Czech javelin-thrower Barbora Špotáková clinched the only medal which had still eluded her on Thursday- gold at the European Athletics Championships. The two-time Olympic champion and world record-holder in the women’s javelin, though, was not at her best and it took until her 5th throw to pull away from fellow competitors.
64.41 metres is well off of her own world record in the javelin of 72.28 and less than “the 65” – as a Czech TV reporter put it on Thursday – she can usually throw almost on demand. But it was enough. Following four lackluster throws, in which she failed at one point to clinch even 60, Špotáková went from second place to first, edging Serbian Jelacova who had thrown 64.21 metres before her. Although a final series of throws remained, there was a sense that Špotáková’s fifth was good enough. Here’s how sports reporter Michal Dusík described the scene on Czech TV:
Afterwards, Špotáková was self-critical: happy to have won, certainly, at the same time dissatisfied with her performance.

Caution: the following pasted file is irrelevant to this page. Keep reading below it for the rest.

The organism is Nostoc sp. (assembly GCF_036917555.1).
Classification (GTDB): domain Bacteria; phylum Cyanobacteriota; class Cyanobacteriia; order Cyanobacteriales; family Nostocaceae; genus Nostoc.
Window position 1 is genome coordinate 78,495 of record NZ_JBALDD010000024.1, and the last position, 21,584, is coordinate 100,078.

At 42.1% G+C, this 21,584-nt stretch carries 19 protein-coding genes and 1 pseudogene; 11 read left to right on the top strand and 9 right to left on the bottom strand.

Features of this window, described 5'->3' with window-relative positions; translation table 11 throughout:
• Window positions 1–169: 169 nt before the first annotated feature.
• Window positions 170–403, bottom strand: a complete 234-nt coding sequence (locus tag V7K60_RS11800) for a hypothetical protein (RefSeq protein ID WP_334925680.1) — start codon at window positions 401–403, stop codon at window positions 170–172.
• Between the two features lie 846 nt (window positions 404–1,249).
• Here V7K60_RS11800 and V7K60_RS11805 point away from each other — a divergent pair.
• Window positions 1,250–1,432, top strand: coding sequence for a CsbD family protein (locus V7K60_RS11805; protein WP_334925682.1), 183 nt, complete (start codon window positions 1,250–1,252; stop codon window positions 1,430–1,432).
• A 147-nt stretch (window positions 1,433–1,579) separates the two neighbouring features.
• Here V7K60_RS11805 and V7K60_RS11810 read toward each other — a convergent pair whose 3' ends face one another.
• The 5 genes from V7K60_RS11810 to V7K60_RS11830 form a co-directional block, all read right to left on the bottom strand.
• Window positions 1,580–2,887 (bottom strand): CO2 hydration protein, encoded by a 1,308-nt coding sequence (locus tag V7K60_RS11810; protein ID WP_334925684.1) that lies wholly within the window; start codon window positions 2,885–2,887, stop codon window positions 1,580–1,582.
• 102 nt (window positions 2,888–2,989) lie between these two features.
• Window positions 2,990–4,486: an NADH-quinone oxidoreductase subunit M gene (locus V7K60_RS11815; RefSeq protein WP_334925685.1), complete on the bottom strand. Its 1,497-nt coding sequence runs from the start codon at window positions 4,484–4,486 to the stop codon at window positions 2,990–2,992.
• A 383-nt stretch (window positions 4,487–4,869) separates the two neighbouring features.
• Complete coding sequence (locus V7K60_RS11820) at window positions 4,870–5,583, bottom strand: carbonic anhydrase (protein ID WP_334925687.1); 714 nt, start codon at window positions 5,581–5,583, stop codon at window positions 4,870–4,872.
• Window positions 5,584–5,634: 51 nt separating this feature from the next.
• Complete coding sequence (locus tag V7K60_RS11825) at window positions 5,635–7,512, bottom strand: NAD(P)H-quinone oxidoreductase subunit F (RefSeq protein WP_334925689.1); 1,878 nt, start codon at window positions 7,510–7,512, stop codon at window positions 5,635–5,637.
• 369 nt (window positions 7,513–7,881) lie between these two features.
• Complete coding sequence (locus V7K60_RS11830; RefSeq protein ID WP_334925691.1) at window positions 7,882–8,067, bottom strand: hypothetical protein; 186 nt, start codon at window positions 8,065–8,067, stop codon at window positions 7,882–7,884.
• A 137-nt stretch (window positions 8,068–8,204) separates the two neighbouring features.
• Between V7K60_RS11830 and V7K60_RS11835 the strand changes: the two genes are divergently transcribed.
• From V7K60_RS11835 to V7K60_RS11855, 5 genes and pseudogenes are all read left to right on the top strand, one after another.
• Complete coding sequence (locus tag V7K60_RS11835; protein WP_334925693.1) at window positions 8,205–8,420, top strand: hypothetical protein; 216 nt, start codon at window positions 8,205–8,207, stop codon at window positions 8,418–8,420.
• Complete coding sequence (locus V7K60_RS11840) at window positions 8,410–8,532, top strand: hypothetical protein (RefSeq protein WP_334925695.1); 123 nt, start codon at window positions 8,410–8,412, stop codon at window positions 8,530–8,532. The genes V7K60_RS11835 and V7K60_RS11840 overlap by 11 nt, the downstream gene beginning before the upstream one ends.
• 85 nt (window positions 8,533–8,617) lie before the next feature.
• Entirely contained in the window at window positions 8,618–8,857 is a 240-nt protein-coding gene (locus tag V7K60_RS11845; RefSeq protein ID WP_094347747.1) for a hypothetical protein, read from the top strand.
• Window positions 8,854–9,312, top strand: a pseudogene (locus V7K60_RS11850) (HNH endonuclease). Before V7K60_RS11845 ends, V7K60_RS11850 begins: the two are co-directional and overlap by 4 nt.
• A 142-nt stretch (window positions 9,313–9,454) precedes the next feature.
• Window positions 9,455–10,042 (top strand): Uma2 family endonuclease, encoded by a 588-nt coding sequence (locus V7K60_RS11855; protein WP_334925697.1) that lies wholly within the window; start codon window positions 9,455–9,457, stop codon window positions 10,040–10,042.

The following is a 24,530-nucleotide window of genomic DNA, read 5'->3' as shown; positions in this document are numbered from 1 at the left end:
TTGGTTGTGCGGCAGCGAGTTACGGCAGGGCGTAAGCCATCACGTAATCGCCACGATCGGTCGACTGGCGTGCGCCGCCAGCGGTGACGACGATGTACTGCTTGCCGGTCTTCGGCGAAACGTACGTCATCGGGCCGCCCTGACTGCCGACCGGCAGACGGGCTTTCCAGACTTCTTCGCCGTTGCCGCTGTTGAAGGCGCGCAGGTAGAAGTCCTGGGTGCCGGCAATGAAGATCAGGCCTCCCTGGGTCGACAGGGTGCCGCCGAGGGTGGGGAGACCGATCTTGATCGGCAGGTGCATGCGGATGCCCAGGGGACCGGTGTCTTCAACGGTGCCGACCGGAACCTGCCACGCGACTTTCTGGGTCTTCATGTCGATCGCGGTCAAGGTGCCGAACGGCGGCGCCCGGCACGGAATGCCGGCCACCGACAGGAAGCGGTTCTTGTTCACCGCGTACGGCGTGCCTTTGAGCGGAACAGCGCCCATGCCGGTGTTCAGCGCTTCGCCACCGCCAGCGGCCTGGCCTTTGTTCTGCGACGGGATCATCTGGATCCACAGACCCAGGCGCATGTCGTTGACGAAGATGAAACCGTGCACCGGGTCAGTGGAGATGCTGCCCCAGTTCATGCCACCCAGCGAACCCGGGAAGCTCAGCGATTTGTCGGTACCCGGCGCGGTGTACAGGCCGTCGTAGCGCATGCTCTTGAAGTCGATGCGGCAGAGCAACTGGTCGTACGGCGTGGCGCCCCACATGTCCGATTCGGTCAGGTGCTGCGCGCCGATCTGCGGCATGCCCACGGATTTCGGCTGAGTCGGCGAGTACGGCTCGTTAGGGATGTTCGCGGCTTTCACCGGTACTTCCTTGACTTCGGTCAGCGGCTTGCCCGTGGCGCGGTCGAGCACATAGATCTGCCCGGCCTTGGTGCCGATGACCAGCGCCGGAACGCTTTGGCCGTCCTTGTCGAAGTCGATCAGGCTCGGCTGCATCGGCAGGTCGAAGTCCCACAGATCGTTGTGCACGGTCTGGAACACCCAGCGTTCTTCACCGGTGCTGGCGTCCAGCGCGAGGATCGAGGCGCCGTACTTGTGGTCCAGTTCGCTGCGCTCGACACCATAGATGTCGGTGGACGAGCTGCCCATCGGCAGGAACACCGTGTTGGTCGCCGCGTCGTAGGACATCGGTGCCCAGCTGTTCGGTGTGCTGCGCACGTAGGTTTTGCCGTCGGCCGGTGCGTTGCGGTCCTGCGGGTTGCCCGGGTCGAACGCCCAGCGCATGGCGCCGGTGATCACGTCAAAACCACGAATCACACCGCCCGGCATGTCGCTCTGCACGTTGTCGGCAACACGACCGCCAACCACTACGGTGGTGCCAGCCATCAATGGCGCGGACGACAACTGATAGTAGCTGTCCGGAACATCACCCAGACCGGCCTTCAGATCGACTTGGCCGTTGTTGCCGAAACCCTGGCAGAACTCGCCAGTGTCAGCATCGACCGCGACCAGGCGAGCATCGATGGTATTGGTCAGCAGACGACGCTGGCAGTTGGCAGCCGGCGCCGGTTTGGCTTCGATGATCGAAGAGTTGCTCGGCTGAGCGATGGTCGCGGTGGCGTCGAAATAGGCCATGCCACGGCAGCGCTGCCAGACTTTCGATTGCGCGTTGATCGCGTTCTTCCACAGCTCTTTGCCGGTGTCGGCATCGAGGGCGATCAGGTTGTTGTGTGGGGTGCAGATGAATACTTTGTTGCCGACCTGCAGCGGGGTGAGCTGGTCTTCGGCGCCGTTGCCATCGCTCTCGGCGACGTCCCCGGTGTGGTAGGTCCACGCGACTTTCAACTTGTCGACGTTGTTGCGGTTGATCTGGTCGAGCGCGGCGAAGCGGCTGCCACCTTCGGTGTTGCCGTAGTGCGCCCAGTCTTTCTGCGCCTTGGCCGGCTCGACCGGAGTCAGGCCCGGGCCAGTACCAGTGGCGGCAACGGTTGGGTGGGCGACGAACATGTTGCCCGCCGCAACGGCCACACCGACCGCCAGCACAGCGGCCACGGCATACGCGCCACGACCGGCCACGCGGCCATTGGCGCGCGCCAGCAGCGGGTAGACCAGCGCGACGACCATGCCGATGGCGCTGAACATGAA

“It is a great feeling to have won but I am not sure if I should be proud of how I threw. Things were starting to look like in a bad dream. But I managed to get by on one good throw. It’s not great, but it was enough. So it’s great to have gotten the title but this is not a performance of which I am overly proud.”
Špotáková, who not long ago was still on maternity leave, has made her mark: the European title was the only one still missing in her resume, a title her coach, the legendary three-time Olympic and World champion Jan Železný himself never clinched. Her coach and others were her motivation to try and raise her game.
Barbora Špotáková again:
“I knew that the guys hadn’t advanced and the coach was looking a bit down. I realized this was probably my last European Championships and that I couldn’t lose. I had people supporting me, the Czech team, the trainer who got me back into competition after I had my child, my Mum. I am glad that I got the result… So I must also have been born lucky. Some people will say it was easy, but it never is.”
Asked about the secret to her consistent success, the athlete said in her view it came down to having good people to work with and always keeping one’s feet on the ground. To work hard and never let good results go to one’s head.
Prague to finish reconstructing Kafka’s house in May
Underwater remains of Prague’s first bridge explored by researchers
The 1946 US operation that proved a propaganda coup for Czechoslovakia’s Communists
Why is it so hard to remove a Czech president?
Major renovation planned for Prague’s Masaryk train station